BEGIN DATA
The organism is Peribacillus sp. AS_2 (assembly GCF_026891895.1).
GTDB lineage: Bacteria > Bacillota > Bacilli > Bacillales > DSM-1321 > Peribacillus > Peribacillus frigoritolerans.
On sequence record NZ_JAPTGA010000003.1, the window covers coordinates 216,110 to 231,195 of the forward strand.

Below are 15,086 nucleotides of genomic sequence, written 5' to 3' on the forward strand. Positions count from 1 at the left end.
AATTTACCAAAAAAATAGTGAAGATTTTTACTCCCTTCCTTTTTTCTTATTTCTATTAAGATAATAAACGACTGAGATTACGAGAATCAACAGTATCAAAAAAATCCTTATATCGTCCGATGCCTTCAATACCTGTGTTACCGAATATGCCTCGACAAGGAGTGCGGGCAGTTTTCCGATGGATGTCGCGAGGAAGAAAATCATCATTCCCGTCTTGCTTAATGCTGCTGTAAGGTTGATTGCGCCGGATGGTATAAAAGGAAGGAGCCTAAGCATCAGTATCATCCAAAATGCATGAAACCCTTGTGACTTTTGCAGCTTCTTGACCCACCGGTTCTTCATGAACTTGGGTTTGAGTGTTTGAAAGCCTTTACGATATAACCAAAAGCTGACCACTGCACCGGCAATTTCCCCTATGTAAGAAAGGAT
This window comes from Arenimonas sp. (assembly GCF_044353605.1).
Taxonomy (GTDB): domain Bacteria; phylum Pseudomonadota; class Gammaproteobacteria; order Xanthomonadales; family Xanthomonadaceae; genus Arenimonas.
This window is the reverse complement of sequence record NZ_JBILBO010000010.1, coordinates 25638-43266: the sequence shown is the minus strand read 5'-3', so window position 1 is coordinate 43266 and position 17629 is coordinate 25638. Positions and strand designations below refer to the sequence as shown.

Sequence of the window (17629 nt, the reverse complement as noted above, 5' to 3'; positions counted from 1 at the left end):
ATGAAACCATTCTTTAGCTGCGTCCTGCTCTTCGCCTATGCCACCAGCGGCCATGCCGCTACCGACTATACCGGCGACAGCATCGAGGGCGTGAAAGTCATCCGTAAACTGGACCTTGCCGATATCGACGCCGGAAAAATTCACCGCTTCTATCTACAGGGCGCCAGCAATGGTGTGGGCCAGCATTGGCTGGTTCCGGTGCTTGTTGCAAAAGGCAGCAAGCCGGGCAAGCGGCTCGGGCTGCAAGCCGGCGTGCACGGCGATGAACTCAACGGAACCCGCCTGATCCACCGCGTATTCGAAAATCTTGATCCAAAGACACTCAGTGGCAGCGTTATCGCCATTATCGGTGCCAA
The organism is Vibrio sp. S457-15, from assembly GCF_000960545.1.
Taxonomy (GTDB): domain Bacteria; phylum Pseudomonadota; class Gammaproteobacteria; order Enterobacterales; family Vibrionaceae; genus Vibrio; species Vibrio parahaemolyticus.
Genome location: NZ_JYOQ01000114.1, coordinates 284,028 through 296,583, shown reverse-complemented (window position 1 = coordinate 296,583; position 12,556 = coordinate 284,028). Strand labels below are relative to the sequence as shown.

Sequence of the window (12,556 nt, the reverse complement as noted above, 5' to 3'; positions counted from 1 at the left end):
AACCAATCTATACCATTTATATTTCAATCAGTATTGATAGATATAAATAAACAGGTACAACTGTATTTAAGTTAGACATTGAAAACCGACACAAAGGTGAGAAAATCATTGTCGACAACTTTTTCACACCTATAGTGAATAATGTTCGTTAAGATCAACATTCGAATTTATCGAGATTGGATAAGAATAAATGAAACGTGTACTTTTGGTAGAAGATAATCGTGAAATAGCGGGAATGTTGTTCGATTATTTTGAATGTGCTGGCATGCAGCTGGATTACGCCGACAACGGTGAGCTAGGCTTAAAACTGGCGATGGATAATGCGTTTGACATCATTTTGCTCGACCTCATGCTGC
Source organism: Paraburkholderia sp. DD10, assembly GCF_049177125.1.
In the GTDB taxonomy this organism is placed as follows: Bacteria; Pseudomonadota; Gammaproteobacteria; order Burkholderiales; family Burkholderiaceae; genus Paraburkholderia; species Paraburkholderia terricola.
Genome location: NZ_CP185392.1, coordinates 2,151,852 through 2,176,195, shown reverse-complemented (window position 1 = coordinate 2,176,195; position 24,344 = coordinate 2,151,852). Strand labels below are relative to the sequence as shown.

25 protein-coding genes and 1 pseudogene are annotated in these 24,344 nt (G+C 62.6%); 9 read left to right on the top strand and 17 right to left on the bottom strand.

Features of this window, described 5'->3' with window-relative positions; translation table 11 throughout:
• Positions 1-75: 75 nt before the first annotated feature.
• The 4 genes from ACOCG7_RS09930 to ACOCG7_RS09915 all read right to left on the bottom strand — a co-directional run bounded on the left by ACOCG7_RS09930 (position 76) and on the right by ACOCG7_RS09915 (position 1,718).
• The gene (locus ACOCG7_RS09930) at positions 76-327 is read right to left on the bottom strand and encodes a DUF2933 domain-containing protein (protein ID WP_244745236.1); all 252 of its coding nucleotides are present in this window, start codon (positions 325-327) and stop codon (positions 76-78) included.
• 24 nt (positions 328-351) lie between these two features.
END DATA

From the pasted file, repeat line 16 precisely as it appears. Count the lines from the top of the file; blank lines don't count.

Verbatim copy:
Source organism: Paraburkholderia sp. DD10, assembly GCF_049177125.1.